It is worth recalling that in the process of avoiding prosecution, Zuma – with the acquiesce of the ANC – destroyed an anti-corruption agency, the Scorpions, that investigated him for corruption and caused mayhem in the entire criminal justice system. There has never been stability in the NPA and the police since he took over. Public confidence in these institutions is at an all-time law.

Through the countervailing force of citizen activism, businessman Hugh Glenister took the matter to the Constitutional Court to fight against the disbandment of the elite crime-busting unit that conducted unique prosecution-led investigations. In their majority judgement, Deputy Chief Justice Dikgang Moseneke and Justice Edwin Cameron, ruled that the government was obliged to set an independent corruption-fighting unit structurally and politically shielded from political interference.

In their judgement, they warned about the dangers of corruption.

“There can be no gainsaying that corruption threatens to fell at the knees virtually everything we hold dear and precious in our hard-won constitutional order,” the judges said. “It blatantly undermines the democratic ethos, the institutions of democracy, the rule of law and the foundational values of our nascent constitutional project. “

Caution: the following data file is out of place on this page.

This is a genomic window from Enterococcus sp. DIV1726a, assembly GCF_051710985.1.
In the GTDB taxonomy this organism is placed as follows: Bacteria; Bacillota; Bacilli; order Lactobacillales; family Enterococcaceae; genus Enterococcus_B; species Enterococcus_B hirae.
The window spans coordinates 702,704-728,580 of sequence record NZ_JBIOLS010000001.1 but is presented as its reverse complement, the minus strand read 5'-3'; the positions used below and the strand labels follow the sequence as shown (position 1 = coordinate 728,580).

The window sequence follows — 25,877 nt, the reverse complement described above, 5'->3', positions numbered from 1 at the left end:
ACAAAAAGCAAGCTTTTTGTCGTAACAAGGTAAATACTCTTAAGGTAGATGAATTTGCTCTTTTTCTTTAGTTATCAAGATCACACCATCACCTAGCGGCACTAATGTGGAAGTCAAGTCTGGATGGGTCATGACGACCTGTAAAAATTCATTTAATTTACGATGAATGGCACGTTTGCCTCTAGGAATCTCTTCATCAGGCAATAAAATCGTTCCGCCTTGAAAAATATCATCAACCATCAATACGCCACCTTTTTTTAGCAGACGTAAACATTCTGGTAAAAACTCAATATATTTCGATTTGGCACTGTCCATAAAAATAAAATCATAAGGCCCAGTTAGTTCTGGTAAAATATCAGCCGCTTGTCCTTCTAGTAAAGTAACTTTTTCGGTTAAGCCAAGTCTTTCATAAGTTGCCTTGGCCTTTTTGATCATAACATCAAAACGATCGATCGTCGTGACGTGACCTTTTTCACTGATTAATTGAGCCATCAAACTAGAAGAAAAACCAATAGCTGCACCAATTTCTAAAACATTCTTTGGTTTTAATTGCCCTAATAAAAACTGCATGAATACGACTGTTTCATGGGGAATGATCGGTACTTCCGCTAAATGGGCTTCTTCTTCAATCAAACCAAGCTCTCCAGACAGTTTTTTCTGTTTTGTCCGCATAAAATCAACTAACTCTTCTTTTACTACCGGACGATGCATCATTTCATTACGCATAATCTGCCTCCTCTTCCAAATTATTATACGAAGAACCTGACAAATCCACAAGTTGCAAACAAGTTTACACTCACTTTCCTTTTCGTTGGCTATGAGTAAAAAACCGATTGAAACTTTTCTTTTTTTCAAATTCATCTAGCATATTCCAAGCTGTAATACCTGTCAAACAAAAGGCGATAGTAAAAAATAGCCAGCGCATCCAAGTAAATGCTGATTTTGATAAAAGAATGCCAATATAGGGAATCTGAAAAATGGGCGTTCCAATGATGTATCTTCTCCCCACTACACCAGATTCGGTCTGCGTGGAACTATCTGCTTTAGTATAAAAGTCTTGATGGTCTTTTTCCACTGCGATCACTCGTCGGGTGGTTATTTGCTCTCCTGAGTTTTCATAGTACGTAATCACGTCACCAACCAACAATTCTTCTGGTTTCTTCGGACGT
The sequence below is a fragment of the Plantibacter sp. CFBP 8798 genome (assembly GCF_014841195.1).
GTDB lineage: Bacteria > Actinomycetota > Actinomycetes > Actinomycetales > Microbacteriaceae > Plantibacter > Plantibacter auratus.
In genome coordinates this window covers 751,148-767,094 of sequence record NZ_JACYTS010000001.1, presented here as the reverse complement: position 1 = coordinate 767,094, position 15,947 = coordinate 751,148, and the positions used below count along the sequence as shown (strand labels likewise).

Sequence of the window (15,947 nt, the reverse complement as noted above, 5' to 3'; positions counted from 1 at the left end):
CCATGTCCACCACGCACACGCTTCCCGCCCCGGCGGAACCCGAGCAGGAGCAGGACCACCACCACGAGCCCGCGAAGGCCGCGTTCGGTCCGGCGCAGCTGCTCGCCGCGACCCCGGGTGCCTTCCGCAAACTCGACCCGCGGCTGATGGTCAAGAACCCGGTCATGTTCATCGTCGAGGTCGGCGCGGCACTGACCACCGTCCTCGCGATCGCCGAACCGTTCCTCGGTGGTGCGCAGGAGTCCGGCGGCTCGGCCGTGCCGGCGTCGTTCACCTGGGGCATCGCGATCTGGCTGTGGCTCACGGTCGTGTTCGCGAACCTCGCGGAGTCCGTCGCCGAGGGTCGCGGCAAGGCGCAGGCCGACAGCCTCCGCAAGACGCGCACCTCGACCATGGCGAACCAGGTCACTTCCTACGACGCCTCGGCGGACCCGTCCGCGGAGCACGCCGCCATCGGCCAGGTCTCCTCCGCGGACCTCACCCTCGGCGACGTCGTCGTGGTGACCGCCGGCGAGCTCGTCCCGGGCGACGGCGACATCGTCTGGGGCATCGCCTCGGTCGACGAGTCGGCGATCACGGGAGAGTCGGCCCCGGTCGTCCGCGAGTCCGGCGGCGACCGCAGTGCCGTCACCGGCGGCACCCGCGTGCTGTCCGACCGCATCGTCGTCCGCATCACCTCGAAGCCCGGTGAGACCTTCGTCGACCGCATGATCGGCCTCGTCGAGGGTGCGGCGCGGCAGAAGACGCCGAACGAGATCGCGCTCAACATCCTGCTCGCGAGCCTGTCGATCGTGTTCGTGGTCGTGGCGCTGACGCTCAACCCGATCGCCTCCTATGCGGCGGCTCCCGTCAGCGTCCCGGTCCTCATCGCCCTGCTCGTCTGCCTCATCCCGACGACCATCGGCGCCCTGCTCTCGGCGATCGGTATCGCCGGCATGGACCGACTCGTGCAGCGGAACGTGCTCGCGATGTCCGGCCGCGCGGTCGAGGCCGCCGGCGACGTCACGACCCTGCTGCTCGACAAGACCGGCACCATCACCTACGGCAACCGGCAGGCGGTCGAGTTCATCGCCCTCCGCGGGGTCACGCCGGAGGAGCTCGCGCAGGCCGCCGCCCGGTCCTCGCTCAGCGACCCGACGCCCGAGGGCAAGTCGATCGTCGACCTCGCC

They went on to explain how corruption fuels maladministration and public fraudulence and imperils the capacity of the state to fulfil its obligations to respect, protect, promote and fulfil all the rights enshrined in the Bill of Rights.

“When corruption and organised crime flourish, sustainable development and economic growth are stunted. And in turn, the stability and security of society is put at risk.”



– Mpumelelo Mkhabela is a fellow at the Centre for the Study of Governance Innovation (GovInn) at the University of Pretoria.